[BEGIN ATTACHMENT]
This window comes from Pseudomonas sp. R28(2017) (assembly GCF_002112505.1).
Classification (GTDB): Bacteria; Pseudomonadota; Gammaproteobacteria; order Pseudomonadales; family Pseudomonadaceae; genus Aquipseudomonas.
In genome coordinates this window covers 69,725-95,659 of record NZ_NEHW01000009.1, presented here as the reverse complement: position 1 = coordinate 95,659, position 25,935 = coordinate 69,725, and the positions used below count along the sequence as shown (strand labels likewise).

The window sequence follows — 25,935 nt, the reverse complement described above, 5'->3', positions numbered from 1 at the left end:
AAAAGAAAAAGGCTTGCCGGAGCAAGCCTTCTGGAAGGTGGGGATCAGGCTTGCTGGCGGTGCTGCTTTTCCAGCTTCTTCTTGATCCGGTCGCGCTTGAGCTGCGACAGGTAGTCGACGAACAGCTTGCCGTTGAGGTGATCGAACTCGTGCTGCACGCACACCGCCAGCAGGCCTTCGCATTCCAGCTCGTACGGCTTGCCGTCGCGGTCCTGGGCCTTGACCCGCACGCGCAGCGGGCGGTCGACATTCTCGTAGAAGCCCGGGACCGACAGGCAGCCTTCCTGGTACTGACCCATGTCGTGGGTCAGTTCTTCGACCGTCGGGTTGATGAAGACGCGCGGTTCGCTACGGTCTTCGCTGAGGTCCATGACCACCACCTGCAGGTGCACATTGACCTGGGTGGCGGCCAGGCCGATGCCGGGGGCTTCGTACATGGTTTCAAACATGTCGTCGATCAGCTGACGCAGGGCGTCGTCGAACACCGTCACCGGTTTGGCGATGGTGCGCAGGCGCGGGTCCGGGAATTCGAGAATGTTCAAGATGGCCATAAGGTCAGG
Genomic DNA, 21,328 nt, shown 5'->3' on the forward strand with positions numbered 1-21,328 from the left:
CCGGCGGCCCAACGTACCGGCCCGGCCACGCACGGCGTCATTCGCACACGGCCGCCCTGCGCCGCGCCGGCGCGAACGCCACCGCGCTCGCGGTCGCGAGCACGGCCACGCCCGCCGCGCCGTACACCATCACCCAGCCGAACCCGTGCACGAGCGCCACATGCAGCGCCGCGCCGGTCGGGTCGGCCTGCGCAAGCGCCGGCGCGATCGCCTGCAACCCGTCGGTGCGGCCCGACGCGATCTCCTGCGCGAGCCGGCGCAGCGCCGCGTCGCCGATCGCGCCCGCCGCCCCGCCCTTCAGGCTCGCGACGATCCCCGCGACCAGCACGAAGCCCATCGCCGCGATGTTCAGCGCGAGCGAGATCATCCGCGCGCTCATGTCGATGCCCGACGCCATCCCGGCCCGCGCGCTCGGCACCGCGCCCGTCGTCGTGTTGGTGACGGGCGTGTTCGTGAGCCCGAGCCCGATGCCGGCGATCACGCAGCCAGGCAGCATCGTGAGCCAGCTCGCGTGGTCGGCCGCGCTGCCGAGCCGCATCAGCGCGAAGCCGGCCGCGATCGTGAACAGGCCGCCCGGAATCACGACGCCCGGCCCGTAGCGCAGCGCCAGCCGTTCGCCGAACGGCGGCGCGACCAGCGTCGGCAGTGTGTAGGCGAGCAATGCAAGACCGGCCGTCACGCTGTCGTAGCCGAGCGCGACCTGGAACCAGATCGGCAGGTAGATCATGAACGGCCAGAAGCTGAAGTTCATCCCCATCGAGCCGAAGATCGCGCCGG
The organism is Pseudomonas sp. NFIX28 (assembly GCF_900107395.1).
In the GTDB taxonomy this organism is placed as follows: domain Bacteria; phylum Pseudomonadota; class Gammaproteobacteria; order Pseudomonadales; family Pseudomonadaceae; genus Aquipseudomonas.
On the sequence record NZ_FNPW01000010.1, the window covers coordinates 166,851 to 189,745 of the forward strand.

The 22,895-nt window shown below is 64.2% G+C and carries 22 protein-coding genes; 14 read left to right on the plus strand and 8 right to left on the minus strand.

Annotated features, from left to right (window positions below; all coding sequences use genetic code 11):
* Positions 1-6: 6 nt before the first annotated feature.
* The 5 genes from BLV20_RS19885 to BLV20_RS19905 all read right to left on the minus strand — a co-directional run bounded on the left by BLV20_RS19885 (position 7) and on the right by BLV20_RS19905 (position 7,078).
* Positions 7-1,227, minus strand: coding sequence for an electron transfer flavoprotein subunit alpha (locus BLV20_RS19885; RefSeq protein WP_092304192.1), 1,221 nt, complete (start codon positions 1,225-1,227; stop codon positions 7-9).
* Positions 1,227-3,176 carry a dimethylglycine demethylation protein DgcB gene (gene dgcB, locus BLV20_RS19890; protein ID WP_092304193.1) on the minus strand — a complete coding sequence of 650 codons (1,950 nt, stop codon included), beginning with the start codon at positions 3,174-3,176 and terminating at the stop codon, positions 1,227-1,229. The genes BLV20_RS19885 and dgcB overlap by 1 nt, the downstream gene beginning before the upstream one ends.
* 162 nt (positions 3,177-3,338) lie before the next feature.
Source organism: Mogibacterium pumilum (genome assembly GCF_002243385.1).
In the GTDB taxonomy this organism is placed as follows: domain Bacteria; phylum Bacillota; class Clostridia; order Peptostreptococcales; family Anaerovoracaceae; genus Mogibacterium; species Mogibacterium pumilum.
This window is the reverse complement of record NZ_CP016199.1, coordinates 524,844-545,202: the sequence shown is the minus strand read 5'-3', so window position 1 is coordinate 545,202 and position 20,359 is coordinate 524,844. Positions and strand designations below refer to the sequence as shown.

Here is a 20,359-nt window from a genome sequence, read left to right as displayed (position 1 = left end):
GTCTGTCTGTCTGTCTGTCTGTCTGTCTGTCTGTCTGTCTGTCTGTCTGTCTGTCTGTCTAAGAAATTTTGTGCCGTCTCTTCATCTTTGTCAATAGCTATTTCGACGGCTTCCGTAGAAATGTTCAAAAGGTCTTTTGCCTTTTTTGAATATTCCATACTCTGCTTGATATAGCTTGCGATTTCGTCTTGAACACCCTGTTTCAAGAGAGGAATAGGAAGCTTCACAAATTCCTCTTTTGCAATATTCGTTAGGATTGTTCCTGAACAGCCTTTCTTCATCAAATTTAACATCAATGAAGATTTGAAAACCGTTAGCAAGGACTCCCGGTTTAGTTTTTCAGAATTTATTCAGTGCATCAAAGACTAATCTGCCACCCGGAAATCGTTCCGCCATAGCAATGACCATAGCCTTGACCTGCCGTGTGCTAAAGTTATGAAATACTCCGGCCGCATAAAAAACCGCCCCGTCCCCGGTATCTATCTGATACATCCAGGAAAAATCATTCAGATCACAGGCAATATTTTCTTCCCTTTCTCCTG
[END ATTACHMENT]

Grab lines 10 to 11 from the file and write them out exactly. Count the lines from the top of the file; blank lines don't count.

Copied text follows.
On the sequence record NZ_FNPW01000010.1, the window covers coordinates 166,851 to 189,745 of the forward strand.

The 22,895-nt window shown below is 64.2% G+C and carries 22 protein-coding genes; 14 read left to right on the plus strand and 8 right to left on the minus strand.